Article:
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Banned Weapons Remain Unseen Foe

Frustrations grow as one false lead after another sends teams of U.S. and allied arms hunters across Iraq.

June 15, 2003|Bob Drogin | Times Staff Writer

CAMP SLAYER, Iraq — The latest U.S. intelligence, presented at a morning briefing here Friday and backed by satellite photos and reconnaissance reports, was specific and unnerving.

Saddam Hussein, a team of U.S. and Australian weapons hunters was told, may have built drone aircraft rigged with nozzles to spray poison gases, plus two short-range missiles with warheads designed to carry deadly chemicals or germs, at the former Ibn Firnas aeronautics research center.

The team's mission: Find the drones and use portable X-ray gear to peer into the warheads.

Donning flak vests and helmets, and loading their weapons, the 26-member team climbed into six Humvees and SUVs and sped to the sprawling complex just north of the reeking trash mountains of the Baghdad city dump.

They quickly found the "drones": five burned and blackened 9-foot wings dumped near the front gate. "It could have been a student project, or maybe a model," the team's expert, U.S. Air Force Capt. Libbie Boehm, said with a shrug.

The "missiles" were found too, after a bit of searching through a junk heap: two discarded casings of artillery rockets.

Not everyone was disappointed. Ignoring the soldiers, a dozen or so bedraggled looters pillaged the site's 17 bombed buildings. They soon rode off with two donkey carts and a flatbed truck filled with broken radio parts, twisted window frames and other scrap.

"The looters had a better day than we did," said Lt. Col. Michael Kingsford as he ordered his team to head home. "One thing I can say for sure is there's no smoking gun here."

Frustration is routine for the men and women on the front lines of the search for Hussein's suspected stockpiles of illicit weapons. Five days of living with them offered a vivid view of a high-profile hunt that remains in serious disarray nearly three months after the war began.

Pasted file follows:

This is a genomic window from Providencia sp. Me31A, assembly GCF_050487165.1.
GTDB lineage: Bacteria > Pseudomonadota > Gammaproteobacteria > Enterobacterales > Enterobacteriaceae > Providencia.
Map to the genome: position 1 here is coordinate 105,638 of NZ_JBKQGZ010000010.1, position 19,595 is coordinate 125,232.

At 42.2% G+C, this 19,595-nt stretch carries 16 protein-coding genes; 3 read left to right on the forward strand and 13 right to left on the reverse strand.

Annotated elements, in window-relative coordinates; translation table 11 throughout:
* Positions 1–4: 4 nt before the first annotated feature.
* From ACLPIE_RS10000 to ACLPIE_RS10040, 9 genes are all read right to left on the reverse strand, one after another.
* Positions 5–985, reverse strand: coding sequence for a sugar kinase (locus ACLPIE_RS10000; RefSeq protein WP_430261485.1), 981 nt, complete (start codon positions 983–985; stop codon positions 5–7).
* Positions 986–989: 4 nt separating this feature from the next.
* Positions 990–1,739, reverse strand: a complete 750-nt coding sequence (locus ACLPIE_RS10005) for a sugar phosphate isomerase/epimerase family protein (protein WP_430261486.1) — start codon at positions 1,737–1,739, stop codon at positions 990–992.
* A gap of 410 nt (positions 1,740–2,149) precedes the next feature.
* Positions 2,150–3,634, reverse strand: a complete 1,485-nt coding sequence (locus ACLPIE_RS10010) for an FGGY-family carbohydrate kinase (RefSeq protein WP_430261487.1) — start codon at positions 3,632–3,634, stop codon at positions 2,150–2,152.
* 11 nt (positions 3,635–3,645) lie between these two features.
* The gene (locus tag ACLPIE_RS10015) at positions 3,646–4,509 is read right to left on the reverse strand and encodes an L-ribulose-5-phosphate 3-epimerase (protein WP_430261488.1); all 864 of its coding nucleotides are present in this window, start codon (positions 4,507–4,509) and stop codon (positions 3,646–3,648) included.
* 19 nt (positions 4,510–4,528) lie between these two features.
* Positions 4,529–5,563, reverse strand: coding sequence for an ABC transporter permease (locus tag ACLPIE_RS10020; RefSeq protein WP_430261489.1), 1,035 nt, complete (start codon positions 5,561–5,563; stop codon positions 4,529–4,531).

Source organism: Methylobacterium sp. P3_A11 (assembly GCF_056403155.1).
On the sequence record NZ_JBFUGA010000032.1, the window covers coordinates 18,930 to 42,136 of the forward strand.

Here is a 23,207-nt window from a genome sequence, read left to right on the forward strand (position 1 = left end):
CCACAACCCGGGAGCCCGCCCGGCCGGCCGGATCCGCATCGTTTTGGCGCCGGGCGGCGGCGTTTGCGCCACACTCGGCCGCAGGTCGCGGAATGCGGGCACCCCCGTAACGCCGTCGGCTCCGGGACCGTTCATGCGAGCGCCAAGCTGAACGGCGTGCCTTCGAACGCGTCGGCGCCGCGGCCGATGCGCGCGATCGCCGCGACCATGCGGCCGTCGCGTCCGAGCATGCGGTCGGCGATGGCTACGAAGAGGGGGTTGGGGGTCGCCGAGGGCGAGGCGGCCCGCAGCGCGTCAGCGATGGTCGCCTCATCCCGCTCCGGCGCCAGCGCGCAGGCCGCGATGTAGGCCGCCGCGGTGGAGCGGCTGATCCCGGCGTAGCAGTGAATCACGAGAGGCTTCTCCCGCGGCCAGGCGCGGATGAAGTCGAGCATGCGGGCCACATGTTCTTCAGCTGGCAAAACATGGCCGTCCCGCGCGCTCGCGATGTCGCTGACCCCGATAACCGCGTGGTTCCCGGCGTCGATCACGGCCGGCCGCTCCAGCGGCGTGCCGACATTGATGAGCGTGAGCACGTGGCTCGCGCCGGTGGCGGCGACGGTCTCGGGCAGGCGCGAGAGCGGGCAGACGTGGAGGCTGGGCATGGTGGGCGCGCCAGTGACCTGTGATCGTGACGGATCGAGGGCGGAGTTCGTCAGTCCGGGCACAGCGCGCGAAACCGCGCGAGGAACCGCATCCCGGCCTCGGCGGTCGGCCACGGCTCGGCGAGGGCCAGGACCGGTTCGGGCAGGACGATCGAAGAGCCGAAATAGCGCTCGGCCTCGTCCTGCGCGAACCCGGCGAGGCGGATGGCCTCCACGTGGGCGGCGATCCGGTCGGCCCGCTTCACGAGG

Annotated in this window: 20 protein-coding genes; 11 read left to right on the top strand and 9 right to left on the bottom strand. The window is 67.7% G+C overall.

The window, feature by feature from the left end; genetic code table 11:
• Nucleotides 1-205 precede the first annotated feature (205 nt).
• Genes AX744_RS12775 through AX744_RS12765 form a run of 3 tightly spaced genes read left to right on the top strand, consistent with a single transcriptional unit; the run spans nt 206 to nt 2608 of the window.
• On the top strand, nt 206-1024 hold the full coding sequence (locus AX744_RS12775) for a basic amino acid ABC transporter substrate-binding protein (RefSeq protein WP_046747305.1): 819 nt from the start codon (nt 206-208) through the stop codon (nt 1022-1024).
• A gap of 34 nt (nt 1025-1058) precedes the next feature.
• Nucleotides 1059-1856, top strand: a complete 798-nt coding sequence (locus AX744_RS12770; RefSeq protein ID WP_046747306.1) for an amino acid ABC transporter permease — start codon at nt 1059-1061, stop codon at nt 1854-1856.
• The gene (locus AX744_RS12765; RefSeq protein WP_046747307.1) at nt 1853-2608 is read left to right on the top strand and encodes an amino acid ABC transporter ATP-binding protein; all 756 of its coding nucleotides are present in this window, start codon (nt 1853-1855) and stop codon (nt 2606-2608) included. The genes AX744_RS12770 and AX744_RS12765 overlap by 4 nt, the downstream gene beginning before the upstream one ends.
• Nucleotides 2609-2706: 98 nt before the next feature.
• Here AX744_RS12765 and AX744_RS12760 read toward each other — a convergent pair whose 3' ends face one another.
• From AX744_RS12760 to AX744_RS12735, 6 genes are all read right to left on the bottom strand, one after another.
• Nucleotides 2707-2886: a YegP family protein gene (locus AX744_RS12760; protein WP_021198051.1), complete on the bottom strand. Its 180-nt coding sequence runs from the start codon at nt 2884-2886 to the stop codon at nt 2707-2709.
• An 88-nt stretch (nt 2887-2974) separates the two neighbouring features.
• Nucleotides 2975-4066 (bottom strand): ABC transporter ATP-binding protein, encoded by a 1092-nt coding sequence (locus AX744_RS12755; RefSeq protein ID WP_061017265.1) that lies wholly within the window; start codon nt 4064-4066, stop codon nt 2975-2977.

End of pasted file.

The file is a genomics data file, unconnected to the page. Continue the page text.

After visiting more than 300 suspect Iraqi facilities, from pesticide plants to hospital laboratories, the weapons teams have hit all the priority sites identified before the war by U.S. intelligence. Most were so heavily bombed or looted that any potential evidence was long gone.

Moreover, the teams have largely visited the same sites that U.N. inspectors searched last winter without result. They were never given any of the U.N. reports, so knew little about what was there before. Commanders have made such comparison more difficult by changing the names of some long-known U.N. sites.

Facing mounting criticism for the failure to find any unconventional weapons so far, the Pentagon is in the process of transferring responsibility for the hunt from the Army's 75th Exploitation Task Force to the new Iraq Survey Group -- the third and most ambitious reconfiguration since mid-March. But the transition, which won't be completed before mid-July, has created new delays and confusion.

The reorganization, commanders say, will help them find the weapons of mass destruction that the Bush administration has insisted are hidden in Iraq. For now, however, much of the hunt is on hold as weapons teams await new people, training and orders.

Several of the seven current "sensitive site teams," or SSTs, conducted their last mission June 2 and have been told not to expect another until June 25 or later. Dozens of team members now spend each day washing clothes, taking naps and fighting boredom.

"We're here to answer the big question," said Lt. Cody Strong, a tactical intelligence officer. "You'd think if this was really a priority, we'd have nonstop missions."

Not all work has stopped. Two other missile and drone-hunting teams were in northern Iraq all week, and two sensitive site teams were sent Thursday to help interrogate a suspect in Baghdad.

An additional site team returned Wednesday from a grueling four-day trip to 15 sites in southern Iraq, the final ones on their target roster. In many cases, intelligence folders prepared for each site failed to note that bombing had turned the target to rubble.

"It's kind of frustrating -- futile really -- for us to drive eight hours to check out a crater," said Marine Lt. Col. Robert Q. Rowsey, commander of the team. "All of our targets were put on a list before the war."

Other team leaders complained that most intelligence folders appeared to be based solely on analysis of satellite imagery. Again and again, the intelligence proved wildly off-base.

"The target folder for Uday's palace at Lake Habbaniyah was real clean," said U.S. Army Maj. Ronald Hann Jr., a highly decorated arms control expert who heads SST-6, referring to a complex for Hussein's older son. " 'There's the warehouse. There's the poison gas storage tanks.' Well, the warehouse was a carport. It still had two cars inside. And the tanks had propane for the kitchen."

A veteran U.S. intelligence official here said he is furious over the inaccurate intelligence reports that have sent weapons teams racing to a series of empty sites.

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